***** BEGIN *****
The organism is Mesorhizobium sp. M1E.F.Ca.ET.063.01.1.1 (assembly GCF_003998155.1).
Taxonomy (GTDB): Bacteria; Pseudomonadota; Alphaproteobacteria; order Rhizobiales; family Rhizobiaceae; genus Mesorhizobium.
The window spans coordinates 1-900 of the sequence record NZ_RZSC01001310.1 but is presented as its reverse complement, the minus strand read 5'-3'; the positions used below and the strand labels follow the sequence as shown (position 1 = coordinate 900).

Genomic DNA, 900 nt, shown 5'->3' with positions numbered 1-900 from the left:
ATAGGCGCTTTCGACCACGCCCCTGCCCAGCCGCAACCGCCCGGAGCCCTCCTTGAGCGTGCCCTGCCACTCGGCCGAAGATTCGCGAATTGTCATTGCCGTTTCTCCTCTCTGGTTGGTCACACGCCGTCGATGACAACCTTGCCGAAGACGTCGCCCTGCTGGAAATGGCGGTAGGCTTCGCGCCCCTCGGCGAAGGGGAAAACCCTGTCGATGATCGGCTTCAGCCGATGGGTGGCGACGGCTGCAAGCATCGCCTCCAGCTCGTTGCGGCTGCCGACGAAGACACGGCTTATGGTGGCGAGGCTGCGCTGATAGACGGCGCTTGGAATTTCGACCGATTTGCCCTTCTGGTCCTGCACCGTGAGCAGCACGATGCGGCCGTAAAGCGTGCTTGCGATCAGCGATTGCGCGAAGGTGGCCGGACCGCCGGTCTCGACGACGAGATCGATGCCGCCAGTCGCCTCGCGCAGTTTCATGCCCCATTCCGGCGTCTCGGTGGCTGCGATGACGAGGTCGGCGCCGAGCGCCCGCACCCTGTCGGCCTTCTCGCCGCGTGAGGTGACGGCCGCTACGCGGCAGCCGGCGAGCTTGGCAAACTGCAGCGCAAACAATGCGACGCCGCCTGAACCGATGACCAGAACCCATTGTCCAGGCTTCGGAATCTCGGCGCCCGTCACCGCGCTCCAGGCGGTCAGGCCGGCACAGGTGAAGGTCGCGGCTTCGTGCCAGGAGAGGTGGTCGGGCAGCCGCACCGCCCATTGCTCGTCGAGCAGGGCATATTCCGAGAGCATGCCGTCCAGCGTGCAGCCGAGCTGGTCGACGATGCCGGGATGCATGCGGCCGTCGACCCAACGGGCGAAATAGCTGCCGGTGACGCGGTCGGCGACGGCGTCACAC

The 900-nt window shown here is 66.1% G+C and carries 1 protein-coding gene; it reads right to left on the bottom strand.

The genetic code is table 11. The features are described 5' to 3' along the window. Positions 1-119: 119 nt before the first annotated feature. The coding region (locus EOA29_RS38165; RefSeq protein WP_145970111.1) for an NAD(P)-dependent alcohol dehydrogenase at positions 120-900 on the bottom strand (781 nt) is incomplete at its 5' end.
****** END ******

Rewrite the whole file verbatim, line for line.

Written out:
The organism is Mesorhizobium sp. M1E.F.Ca.ET.063.01.1.1 (assembly GCF_003998155.1).
Taxonomy (GTDB): Bacteria; Pseudomonadota; Alphaproteobacteria; order Rhizobiales; family Rhizobiaceae; genus Mesorhizobium.
The window spans coordinates 1-900 of the sequence record NZ_RZSC01001310.1 but is presented as its reverse complement, the minus strand read 5'-3'; the positions used below and the strand labels follow the sequence as shown (position 1 = coordinate 900).

Genomic DNA, 900 nt, shown 5'->3' with positions numbered 1-900 from the left:
ATAGGCGCTTTCGACCACGCCCCTGCCCAGCCGCAACCGCCCGGAGCCCTCCTTGAGCGTGCCCTGCCACTCGGCCGAAGATTCGCGAATTGTCATTGCCGTTTCTCCTCTCTGGTTGGTCACACGCCGTCGATGACAACCTTGCCGAAGACGTCGCCCTGCTGGAAATGGCGGTAGGCTTCGCGCCCCTCGGCGAAGGGGAAAACCCTGTCGATGATCGGCTTCAGCCGATGGGTGGCGACGGCTGCAAGCATCGCCTCCAGCTCGTTGCGGCTGCCGACGAAGACACGGCTTATGGTGGCGAGGCTGCGCTGATAGACGGCGCTTGGAATTTCGACCGATTTGCCCTTCTGGTCCTGCACCGTGAGCAGCACGATGCGGCCGTAAAGCGTGCTTGCGATCAGCGATTGCGCGAAGGTGGCCGGACCGCCGGTCTCGACGACGAGATCGATGCCGCCAGTCGCCTCGCGCAGTTTCATGCCCCATTCCGGCGTCTCGGTGGCTGCGATGACGAGGTCGGCGCCGAGCGCCCGCACCCTGTCGGCCTTCTCGCCGCGTGAGGTGACGGCCGCTACGCGGCAGCCGGCGAGCTTGGCAAACTGCAGCGCAAACAATGCGACGCCGCCTGAACCGATGACCAGAACCCATTGTCCAGGCTTCGGAATCTCGGCGCCCGTCACCGCGCTCCAGGCGGTCAGGCCGGCACAGGTGAAGGTCGCGGCTTCGTGCCAGGAGAGGTGGTCGGGCAGCCGCACCGCCCATTGCTCGTCGAGCAGGGCATATTCCGAGAGCATGCCGTCCAGCGTGCAGCCGAGCTGGTCGACGATGCCGGGATGCATGCGGCCGTCGACCCAACGGGCGAAATAGCTGCCGGTGACGCGGTCGGCGACGGCGTCACAC

The 900-nt window shown here is 66.1% G+C and carries 1 protein-coding gene; it reads right to left on the bottom strand.

The genetic code is table 11. The features are described 5' to 3' along the window. Positions 1-119: 119 nt before the first annotated feature. The coding region (locus EOA29_RS38165; RefSeq protein WP_145970111.1) for an NAD(P)-dependent alcohol dehydrogenase at positions 120-900 on the bottom strand (781 nt) is incomplete at its 5' end.